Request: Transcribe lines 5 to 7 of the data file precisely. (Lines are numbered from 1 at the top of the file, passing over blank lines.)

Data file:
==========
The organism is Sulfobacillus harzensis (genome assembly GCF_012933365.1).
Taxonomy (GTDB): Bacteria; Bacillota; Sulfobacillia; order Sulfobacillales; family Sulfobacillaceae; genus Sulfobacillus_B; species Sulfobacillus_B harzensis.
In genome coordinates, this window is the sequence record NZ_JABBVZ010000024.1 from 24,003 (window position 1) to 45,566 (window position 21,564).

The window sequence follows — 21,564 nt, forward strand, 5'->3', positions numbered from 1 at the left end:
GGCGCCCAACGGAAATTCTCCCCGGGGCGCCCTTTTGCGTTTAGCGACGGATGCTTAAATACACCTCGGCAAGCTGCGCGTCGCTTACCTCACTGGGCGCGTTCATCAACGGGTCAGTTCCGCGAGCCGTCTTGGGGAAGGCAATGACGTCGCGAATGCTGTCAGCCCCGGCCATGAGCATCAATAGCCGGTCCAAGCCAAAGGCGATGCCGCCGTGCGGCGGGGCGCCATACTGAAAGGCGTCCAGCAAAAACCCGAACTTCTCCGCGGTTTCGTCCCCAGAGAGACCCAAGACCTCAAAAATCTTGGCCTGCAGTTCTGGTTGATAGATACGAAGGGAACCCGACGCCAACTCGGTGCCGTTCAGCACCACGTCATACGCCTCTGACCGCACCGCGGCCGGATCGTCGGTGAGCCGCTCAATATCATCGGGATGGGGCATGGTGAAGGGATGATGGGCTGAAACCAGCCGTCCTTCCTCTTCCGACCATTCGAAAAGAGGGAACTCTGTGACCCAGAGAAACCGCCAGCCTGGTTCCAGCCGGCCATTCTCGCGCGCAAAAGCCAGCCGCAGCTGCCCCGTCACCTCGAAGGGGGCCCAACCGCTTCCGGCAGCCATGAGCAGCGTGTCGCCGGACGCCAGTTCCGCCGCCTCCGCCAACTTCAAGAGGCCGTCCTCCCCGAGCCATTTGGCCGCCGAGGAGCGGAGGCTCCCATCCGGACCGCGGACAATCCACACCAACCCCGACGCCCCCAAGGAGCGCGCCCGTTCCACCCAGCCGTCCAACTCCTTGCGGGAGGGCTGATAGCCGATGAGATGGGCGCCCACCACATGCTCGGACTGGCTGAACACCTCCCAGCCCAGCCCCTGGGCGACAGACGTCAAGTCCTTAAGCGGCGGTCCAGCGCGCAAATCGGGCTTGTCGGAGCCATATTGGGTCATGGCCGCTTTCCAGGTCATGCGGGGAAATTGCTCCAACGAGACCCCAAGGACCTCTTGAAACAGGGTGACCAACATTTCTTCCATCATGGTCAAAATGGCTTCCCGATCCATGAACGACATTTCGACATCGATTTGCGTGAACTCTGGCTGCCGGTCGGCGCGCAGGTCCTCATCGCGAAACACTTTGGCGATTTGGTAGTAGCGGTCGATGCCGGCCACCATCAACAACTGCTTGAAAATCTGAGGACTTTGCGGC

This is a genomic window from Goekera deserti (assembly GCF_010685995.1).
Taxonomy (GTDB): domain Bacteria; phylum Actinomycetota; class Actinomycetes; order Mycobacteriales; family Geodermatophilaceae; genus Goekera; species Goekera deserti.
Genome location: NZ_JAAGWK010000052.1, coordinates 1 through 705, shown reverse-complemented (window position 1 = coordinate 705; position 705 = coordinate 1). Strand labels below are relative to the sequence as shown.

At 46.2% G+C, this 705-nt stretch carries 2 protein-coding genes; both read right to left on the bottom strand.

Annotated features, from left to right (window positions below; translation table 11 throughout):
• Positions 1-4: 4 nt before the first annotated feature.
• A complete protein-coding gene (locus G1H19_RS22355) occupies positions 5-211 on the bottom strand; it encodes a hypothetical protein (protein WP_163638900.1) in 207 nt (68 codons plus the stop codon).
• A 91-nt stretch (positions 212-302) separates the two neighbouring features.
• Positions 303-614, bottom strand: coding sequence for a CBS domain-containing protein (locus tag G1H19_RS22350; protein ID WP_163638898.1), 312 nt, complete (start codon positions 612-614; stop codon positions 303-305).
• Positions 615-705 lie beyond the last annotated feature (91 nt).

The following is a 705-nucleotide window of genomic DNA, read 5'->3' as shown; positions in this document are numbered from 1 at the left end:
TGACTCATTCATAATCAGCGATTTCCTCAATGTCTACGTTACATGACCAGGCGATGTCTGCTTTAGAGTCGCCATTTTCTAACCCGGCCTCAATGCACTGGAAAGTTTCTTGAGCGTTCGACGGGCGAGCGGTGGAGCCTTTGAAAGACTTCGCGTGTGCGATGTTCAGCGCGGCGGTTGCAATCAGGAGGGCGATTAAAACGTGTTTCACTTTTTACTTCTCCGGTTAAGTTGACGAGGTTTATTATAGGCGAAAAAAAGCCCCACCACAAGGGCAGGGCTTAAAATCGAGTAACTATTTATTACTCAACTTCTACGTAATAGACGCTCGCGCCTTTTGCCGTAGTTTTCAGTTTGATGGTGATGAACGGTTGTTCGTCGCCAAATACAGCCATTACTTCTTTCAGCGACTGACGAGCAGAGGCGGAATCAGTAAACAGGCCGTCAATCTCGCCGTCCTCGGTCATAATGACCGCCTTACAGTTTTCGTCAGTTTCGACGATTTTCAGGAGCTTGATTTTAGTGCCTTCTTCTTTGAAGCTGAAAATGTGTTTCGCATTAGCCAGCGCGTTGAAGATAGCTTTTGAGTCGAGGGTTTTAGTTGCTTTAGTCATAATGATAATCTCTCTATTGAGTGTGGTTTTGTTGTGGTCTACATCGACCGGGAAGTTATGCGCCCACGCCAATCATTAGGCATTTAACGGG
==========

GGCGCCCAACGGAAATTCTCCCCGGGGCGCCCTTTTGCGTTTAGCGACGGATGCTTAAATACACCTCGGCAAGCTGCGCGTCGCTTACCTCACTGGGCGCGTTCATCAACGGGTCAGTTCCGCGAGCCGTCTTGGGGAAGGCAATGACGTCGCGAATGCTGTCAGCCCCGGCCATGAGCATCAATAGCCGGTCCAAGCCAAAGGCGATGCCGCCGTGCGGCGGGGCGCCATACTGAAAGGCGTCCAGCAAAAACCCGAACTTCTCCGCGGTTTCGTCCCCAGAGAGACCCAAGACCTCAAAAATCTTGGCCTGCAGTTCTGGTTGATAGATACGAAGGGAACCCGACGCCAACTCGGTGCCGTTCAGCACCACGTCATACGCCTCTGACCGCACCGCGGCCGGATCGTCGGTGAGCCGCTCAATATCATCGGGATGGGGCATGGTGAAGGGATGATGGGCTGAAACCAGCCGTCCTTCCTCTTCCGACCATTCGAAAAGAGGGAACTCTGTGACCCAGAGAAACCGCCAGCCTGGTTCCAGCCGGCCATTCTCGCGCGCAAAAGCCAGCCGCAGCTGCCCCGTCACCTCGAAGGGGGCCCAACCGCTTCCGGCAGCCATGAGCAGCGTGTCGCCGGACGCCAGTTCCGCCGCCTCCGCCAACTTCAAGAGGCCGTCCTCCCCGAGCCATTTGGCCGCCGAGGAGCGGAGGCTCCCATCCGGACCGCGGACAATCCACACCAACCCCGACGCCCCCAAGGAGCGCGCCCGTTCCACCCAGCCGTCCAACTCCTTGCGGGAGGGCTGATAGCCGATGAGATGGGCGCCCACCACATGCTCGGACTGGCTGAACACCTCCCAGCCCAGCCCCTGGGCGACAGACGTCAAGTCCTTAAGCGGCGGTCCAGCGCGCAAATCGGGCTTGTCGGAGCCATATTGGGTCATGGCCGCTTTCCAGGTCATGCGGGGAAATTGCTCCAACGAGACCCCAAGGACCTCTTGAAACAGGGTGACCAACATTTCTTCCATCATGGTCAAAATGGCTTCCCGATCCATGAACGACATTTCGACATCGATTTGCGTGAACTCTGGCTGCCGGTCGGCGCGCAGGTCCTCATCGCGAAACACTTTGGCGATTTGGTAGTAGCGGTCGATGCCGGCCACCATCAACAACTGCTTGAAAATCTGAGGACTTTGCGGC

This is a genomic window from Goekera deserti (assembly GCF_010685995.1).
Taxonomy (GTDB): domain Bacteria; phylum Actinomycetota; class Actinomycetes; order Mycobacteriales; family Geodermatophilaceae; genus Goekera; species Goekera deserti.